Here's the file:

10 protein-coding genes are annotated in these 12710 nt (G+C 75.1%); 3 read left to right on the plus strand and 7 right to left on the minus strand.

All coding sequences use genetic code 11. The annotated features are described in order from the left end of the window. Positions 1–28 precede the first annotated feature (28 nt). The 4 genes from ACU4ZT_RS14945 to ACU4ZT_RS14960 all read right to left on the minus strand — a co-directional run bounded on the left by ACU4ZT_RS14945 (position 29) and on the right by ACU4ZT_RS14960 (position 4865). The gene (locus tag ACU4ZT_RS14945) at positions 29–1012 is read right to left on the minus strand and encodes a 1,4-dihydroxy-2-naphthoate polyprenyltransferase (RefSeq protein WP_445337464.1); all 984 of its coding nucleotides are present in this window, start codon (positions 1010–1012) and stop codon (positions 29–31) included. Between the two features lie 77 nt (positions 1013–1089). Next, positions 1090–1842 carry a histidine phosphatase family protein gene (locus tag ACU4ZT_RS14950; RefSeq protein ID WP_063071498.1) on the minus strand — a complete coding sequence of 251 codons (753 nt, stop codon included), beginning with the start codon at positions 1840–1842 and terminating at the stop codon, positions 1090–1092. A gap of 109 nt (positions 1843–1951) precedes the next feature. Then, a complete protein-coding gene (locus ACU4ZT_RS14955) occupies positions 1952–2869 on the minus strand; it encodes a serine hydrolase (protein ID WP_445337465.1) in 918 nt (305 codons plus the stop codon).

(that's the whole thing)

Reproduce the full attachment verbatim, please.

10 protein-coding genes are annotated in these 12710 nt (G+C 75.1%); 3 read left to right on the plus strand and 7 right to left on the minus strand.

All coding sequences use genetic code 11. The annotated features are described in order from the left end of the window. Positions 1–28 precede the first annotated feature (28 nt). The 4 genes from ACU4ZT_RS14945 to ACU4ZT_RS14960 all read right to left on the minus strand — a co-directional run bounded on the left by ACU4ZT_RS14945 (position 29) and on the right by ACU4ZT_RS14960 (position 4865). The gene (locus tag ACU4ZT_RS14945) at positions 29–1012 is read right to left on the minus strand and encodes a 1,4-dihydroxy-2-naphthoate polyprenyltransferase (RefSeq protein WP_445337464.1); all 984 of its coding nucleotides are present in this window, start codon (positions 1010–1012) and stop codon (positions 29–31) included. Between the two features lie 77 nt (positions 1013–1089). Next, positions 1090–1842 carry a histidine phosphatase family protein gene (locus tag ACU4ZT_RS14950; RefSeq protein ID WP_063071498.1) on the minus strand — a complete coding sequence of 251 codons (753 nt, stop codon included), beginning with the start codon at positions 1840–1842 and terminating at the stop codon, positions 1090–1092. A gap of 109 nt (positions 1843–1951) precedes the next feature. Then, a complete protein-coding gene (locus ACU4ZT_RS14955) occupies positions 1952–2869 on the minus strand; it encodes a serine hydrolase (protein ID WP_445337465.1) in 918 nt (305 codons plus the stop codon).